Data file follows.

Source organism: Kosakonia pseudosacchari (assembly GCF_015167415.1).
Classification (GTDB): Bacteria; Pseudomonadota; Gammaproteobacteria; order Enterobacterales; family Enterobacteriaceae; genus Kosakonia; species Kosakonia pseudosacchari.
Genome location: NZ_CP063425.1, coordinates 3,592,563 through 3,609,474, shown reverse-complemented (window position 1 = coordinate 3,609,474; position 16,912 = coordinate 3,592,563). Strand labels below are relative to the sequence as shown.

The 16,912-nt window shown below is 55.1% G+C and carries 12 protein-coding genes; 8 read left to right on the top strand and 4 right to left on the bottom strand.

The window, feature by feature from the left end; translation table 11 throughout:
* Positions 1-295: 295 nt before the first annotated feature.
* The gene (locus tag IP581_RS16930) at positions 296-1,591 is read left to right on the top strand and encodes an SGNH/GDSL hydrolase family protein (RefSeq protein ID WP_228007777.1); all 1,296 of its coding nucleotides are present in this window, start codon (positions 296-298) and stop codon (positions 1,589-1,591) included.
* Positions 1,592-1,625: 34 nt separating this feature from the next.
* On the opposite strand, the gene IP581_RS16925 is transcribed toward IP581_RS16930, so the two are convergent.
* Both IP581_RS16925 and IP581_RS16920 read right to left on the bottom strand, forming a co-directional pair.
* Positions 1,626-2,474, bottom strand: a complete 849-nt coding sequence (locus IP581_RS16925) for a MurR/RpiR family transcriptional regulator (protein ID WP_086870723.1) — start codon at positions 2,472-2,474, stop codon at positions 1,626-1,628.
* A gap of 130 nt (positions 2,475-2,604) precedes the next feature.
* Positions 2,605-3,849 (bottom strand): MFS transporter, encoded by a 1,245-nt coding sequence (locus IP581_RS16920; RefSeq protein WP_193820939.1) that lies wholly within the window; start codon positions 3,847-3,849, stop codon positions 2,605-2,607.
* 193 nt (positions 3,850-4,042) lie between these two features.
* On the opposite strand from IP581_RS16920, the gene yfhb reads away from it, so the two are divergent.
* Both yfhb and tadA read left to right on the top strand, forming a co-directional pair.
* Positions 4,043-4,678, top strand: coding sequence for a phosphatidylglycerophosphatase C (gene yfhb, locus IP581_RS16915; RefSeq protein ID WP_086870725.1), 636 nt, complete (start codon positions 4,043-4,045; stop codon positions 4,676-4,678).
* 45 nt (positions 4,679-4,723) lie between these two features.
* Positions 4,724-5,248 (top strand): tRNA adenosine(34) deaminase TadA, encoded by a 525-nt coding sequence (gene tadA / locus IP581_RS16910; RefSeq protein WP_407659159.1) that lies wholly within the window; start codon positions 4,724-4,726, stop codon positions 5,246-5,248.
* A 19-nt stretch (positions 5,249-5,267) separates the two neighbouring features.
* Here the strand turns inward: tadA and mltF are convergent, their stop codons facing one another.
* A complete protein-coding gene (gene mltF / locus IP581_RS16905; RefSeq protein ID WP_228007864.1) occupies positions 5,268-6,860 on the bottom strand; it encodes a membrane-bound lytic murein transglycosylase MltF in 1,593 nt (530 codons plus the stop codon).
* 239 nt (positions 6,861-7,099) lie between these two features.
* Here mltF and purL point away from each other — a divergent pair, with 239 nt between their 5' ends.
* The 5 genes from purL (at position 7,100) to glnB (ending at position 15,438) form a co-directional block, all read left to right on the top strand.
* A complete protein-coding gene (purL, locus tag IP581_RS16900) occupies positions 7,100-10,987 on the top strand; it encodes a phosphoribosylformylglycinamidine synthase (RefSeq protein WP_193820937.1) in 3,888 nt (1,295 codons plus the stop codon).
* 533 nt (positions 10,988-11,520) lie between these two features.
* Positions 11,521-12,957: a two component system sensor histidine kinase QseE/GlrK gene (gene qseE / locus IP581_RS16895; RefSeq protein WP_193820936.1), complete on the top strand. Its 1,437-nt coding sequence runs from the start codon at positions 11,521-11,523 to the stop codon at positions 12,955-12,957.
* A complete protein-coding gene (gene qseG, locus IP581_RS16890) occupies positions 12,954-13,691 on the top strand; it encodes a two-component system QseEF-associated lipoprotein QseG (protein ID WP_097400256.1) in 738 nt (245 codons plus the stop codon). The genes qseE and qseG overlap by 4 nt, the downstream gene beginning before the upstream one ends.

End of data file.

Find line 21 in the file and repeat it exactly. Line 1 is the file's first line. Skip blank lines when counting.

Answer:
* Here the strand turns inward: tadA and mltF are convergent, their stop codons facing one another.